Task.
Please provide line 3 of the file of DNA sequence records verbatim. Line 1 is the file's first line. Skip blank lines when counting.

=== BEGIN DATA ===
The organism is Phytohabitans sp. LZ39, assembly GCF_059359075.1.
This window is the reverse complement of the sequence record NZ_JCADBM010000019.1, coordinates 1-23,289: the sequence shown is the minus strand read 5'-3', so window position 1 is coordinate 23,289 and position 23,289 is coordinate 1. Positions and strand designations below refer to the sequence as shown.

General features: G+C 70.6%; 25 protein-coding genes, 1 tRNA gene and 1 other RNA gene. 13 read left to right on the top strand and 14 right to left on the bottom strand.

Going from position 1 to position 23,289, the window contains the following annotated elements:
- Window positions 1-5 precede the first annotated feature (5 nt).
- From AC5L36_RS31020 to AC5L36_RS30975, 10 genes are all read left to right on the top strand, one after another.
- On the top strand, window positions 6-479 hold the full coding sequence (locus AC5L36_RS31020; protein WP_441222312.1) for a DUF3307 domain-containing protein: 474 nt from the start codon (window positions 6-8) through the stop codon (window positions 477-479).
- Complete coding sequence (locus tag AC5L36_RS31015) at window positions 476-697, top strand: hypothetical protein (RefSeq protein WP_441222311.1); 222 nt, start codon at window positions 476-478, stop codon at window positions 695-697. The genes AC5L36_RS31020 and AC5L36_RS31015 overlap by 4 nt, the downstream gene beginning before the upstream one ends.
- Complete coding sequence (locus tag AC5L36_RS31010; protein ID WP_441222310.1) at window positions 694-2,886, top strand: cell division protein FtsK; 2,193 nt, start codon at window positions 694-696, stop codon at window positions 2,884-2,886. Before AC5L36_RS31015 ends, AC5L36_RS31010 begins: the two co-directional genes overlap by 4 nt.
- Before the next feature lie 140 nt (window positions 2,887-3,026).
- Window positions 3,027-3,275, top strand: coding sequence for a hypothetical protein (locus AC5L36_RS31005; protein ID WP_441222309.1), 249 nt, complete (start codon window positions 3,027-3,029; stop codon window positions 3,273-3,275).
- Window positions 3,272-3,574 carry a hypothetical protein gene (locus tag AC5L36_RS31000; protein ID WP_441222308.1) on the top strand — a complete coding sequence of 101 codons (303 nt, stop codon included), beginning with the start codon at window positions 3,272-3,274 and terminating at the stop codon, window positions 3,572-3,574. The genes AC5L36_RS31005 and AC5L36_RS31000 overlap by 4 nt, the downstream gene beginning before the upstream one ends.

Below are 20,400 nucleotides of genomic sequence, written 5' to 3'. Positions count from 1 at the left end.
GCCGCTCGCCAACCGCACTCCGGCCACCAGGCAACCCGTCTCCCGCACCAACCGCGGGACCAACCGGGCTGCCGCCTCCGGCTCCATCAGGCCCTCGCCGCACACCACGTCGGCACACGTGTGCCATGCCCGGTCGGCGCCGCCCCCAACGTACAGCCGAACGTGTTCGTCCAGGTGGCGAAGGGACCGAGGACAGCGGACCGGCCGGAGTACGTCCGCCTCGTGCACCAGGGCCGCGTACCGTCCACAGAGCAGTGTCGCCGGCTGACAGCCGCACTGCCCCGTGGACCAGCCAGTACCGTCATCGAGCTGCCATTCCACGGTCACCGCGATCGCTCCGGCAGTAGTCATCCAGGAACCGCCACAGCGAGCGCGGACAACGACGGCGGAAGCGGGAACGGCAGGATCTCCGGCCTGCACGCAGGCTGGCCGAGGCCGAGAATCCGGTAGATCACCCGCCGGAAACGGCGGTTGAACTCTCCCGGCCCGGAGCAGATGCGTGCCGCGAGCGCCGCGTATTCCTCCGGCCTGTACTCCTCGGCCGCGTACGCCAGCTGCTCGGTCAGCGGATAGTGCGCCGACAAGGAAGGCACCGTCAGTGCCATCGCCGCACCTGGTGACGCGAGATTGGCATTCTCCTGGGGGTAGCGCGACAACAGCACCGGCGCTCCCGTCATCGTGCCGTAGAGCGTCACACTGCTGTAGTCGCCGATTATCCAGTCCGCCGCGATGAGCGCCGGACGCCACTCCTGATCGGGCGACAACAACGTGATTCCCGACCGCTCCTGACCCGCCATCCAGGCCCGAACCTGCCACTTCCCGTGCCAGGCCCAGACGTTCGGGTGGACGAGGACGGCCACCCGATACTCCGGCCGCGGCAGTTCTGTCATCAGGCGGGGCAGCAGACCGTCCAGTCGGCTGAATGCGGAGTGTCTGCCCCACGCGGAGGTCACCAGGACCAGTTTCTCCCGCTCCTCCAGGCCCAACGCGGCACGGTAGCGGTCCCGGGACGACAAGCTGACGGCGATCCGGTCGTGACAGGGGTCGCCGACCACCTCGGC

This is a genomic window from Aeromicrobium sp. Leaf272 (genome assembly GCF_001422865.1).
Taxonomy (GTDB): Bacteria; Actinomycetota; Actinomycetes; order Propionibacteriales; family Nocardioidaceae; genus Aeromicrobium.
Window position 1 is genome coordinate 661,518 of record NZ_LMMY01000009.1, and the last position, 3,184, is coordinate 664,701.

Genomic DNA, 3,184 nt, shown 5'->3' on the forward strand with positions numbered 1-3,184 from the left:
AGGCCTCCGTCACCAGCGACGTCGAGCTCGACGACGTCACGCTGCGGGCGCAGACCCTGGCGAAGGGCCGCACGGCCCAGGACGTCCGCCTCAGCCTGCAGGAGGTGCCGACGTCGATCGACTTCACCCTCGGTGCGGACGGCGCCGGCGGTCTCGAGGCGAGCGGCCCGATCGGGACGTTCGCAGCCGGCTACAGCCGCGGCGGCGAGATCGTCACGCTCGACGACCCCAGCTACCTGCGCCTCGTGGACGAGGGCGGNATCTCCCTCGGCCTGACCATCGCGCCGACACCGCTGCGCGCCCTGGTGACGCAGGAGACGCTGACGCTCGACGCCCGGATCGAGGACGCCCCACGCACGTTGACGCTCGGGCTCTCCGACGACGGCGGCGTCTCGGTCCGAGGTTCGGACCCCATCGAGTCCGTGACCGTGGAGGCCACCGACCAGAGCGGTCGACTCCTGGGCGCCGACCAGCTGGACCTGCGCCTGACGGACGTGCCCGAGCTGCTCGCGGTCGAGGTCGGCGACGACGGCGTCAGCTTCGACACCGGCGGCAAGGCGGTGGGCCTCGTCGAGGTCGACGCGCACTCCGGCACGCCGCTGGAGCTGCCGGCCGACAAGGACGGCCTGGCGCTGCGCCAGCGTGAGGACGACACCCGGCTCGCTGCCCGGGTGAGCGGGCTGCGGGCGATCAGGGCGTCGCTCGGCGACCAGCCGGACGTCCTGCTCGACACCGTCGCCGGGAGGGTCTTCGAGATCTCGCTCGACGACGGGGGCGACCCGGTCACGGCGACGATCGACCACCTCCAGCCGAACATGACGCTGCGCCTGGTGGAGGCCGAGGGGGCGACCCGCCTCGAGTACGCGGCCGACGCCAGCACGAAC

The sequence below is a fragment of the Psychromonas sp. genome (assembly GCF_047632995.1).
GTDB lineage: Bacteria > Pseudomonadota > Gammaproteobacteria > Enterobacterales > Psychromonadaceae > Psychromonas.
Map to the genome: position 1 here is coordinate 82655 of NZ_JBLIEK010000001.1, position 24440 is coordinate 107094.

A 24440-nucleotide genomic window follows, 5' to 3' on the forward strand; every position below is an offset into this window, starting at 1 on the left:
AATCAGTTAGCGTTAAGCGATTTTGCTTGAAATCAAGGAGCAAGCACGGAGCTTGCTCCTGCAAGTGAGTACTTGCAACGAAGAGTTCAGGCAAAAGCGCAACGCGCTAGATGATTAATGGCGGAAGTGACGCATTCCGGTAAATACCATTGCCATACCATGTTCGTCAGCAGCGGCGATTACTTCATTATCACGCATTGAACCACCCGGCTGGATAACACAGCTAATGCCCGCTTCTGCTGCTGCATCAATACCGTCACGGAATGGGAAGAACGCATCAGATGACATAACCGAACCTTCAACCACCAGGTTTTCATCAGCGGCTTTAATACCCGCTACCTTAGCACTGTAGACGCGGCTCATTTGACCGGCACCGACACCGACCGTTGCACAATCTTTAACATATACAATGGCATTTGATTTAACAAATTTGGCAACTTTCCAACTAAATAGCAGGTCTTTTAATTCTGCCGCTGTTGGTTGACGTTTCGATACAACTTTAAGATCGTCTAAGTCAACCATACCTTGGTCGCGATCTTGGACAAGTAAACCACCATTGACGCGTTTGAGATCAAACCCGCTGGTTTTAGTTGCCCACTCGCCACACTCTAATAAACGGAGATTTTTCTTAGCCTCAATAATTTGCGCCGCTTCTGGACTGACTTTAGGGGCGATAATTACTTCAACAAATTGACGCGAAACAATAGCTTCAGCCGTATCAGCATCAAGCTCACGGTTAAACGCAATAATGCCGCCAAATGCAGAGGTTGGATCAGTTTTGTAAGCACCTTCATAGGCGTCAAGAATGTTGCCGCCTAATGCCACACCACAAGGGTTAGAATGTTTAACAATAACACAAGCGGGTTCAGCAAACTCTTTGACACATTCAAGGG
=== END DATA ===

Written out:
General features: G+C 70.6%; 25 protein-coding genes, 1 tRNA gene and 1 other RNA gene. 13 read left to right on the top strand and 14 right to left on the bottom strand.